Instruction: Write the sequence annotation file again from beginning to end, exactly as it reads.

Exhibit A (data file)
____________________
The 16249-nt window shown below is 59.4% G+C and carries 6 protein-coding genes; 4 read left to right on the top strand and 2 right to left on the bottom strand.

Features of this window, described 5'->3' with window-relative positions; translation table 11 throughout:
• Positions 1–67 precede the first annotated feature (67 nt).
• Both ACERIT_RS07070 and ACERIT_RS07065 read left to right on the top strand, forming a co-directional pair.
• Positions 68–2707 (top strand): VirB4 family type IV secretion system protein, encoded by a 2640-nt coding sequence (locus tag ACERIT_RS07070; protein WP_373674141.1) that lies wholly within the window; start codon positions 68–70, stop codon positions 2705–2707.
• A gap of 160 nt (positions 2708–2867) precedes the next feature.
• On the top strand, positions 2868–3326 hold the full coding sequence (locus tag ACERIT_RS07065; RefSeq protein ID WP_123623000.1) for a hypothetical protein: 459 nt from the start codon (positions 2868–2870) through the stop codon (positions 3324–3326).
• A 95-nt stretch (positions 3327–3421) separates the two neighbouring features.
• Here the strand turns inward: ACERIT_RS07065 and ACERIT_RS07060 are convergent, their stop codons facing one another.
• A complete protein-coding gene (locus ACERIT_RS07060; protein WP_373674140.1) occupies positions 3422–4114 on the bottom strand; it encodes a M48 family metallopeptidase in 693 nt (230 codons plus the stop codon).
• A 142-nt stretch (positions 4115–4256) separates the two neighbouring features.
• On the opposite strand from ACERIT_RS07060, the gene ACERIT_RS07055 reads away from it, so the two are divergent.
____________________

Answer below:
The 16249-nt window shown below is 59.4% G+C and carries 6 protein-coding genes; 4 read left to right on the top strand and 2 right to left on the bottom strand.

Features of this window, described 5'->3' with window-relative positions; translation table 11 throughout:
• Positions 1–67 precede the first annotated feature (67 nt).
• Both ACERIT_RS07070 and ACERIT_RS07065 read left to right on the top strand, forming a co-directional pair.
• Positions 68–2707 (top strand): VirB4 family type IV secretion system protein, encoded by a 2640-nt coding sequence (locus tag ACERIT_RS07070; protein WP_373674141.1) that lies wholly within the window; start codon positions 68–70, stop codon positions 2705–2707.
• A gap of 160 nt (positions 2708–2867) precedes the next feature.
• On the top strand, positions 2868–3326 hold the full coding sequence (locus tag ACERIT_RS07065; RefSeq protein ID WP_123623000.1) for a hypothetical protein: 459 nt from the start codon (positions 2868–2870) through the stop codon (positions 3324–3326).
• A 95-nt stretch (positions 3327–3421) separates the two neighbouring features.
• Here the strand turns inward: ACERIT_RS07065 and ACERIT_RS07060 are convergent, their stop codons facing one another.
• A complete protein-coding gene (locus ACERIT_RS07060; protein WP_373674140.1) occupies positions 3422–4114 on the bottom strand; it encodes a M48 family metallopeptidase in 693 nt (230 codons plus the stop codon).
• A 142-nt stretch (positions 4115–4256) separates the two neighbouring features.
• On the opposite strand from ACERIT_RS07060, the gene ACERIT_RS07055 reads away from it, so the two are divergent.